Funeral services are more than a way to honor a deceased loved one. They mark one step along the journey of grief. After the burial services, mourners can count on their surviving family members and close friends to provide grief support and a shoulder to lean on, but this support may lessen somewhat as time passes. In dealing with grief in your own unique way, you may find it helpful to look for less conventional ways of coping.
You’re probably familiar with the traditional five stages of grief: denial, anger, bargaining, depression, and acceptance. But these widely referenced stages may not be as accurate as mourners have been led to believe. These five stages were developed by a psychiatrist as she observed the emotional reactions of dying patients—not their bereaved families. Psychologists are gradually beginning to embrace another model of grief, which categorizes mourners into three groups. They are Chronic grief, acute grief, and resilience. Within six months, resilient mourners function much as they did before the loss. Most mourners are resilient mourners. Of course, it’s perfectly acceptable to experience keen grief longer than this—resilient grief doesn’t encompass every mourner. But if you do find yourself in this latter category, give yourself permission to be okay.
If your loved one’s death was expected, you probably spent a great deal of time imagining life without him or her. You might have even planned the details, such as how long you would take off from work. But you may be surprised to learn that, during acute grieving, distraction is your friend. Sitting around and staring off into space for hours on end might not be your cup of tea. Try going through the motions of physical work, such as cleaning the house or doing yardwork. Then, consider returning to your job sooner than you thought you would. Physically and mentally demanding work can be therapeutic.
Meditation, support groups, and mental health counseling are all valid ways of coping with grief, but they might not necessarily be right for you. Instead, consider taking up the interests that your loved one had. This might mean learning how to play the sitar, joining a softball team, or brewing your own beer. Do what works for you, not what is expected of you.
At Skylawn Memorial Park, we want you to know that you’re never alone in your grief. Our funeral home in San Mateo connects bereaved families to grief support services that offer comfort and solace during this difficult time. If you need to speak with one of our compassionate funeral directors, you can call (650) 349-4411.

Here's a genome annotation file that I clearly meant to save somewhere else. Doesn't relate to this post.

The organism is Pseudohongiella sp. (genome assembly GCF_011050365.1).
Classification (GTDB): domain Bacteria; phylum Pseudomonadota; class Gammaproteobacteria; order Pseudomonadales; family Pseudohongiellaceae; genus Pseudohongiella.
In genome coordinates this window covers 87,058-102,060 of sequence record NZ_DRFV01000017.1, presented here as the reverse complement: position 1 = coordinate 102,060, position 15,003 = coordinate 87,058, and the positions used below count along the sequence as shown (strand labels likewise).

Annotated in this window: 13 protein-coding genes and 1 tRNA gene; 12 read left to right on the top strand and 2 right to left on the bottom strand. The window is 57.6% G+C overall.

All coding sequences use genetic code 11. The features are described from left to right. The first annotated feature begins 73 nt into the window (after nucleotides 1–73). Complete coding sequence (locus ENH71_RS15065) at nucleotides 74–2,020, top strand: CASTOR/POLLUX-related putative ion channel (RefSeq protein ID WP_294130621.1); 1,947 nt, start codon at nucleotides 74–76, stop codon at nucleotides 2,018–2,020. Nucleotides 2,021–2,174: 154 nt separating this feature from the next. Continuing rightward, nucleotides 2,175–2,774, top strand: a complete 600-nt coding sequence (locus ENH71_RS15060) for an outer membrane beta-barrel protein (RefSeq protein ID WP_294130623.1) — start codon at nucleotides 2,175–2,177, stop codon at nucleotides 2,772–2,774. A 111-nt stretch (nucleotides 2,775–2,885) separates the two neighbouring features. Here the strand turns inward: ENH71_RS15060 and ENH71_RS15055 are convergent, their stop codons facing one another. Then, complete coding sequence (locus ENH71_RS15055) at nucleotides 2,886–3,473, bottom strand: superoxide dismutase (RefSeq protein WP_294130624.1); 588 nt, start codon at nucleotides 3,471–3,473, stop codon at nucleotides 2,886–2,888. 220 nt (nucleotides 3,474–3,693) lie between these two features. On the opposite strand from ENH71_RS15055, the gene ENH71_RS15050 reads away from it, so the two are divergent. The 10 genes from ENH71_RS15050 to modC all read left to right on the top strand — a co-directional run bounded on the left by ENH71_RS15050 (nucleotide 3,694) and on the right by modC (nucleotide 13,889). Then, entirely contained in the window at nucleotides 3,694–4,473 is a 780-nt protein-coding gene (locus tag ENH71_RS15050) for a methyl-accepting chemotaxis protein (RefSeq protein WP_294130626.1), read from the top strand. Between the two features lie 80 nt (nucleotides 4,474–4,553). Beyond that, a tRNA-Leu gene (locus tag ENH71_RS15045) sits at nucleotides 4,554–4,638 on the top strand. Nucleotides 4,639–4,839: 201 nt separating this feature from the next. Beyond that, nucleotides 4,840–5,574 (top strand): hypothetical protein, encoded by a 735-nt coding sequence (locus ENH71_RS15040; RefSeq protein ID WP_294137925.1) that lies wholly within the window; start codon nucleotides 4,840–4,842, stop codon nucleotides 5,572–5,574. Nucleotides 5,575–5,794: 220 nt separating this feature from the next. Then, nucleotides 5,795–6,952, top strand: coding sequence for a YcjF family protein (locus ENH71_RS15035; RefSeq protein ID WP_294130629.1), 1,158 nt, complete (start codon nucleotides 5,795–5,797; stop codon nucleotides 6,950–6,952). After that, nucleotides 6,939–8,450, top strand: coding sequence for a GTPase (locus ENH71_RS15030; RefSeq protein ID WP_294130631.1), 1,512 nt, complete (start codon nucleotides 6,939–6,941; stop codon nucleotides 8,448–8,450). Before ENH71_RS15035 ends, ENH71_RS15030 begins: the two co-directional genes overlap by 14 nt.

It’s an honor to be asked to deliver a eulogy at a decedent’s funeral services, but writing the eulogy is often challenging. It may help to remind yourself that the eulogy you deliver at the funeral ceremony doesn’t have to be comparable to a great work of literature. A thoughtful eulogy is simply one that is sincere and that comes from the heart. Watch this featured video for some quick tips to help you get started.
This video recommends talking to family and friends of the deceased. Ask them to share their most memorable moments with the deceased. Be sure to ask them for permission to share these memories at the funeral service. Then, consider your own memories of the decedent, and try to find a theme among these memories. For instance, the decedent might have been known for having a great sense of humor or for being a lifelong learner.
Skylawn Memorial Park is honored to serve bereaved families throughout our community. Call our funeral home in San Mateo at (650) 349-4411 and explore our extensive funeral planning resources online.
The men and women of America’s armed services deserve the utmost in respect and compassion, as do their families. When it’s time to think about funeral services for your loved one, you can rest assured that he or she will be given due honors. Upon your family’s request, the funeral home will coordinate the military funeral honors ceremony.
It is required by law for an eligible, deceased military servicemember to receive full military funeral honors at no charge to the family. The fallen servicemember’s honor guard must include at least two members of the armed services. One of those individuals must be a member of the same branch as the decedent. The funeral ceremony includes the folding and presenting of the American flag to the decedent’s spouse or other closest relative. A bugler will play “Taps” as required by tradition. If there are no buglers available, an electronic recording of “Taps” may be substituted.
Most deceased servicemembers would be considered eligible for full military honors. An eligible decedent may have been an active servicemember at the time of the death or an active member of the Selected Reserve. Eligibility is granted to former servicemembers who were honorably discharged, and to individuals who finished a minimum of one term of enlistment in the Selected Reserve, provided they were not dishonorably discharged. A discharge from the Selected Reserve because of a disability also confers eligibility, provided that disability was sustained or aggravated by being in the line of duty.
After the loss of a loved one, military families should not have to do any more than they must. Funeral home directors will handle the request for military funeral honors. A discharge document will be needed to verify eligibility.
Skylawn Memorial Park is honored to care for deceased servicemembers and their families. We express our gratitude to military families by taking care of all the necessary details—from veterans’ benefits applications to military honors documentation. Please call our funeral home in San Mateo at (650) 349-4411 and let us know how we can serve your family.
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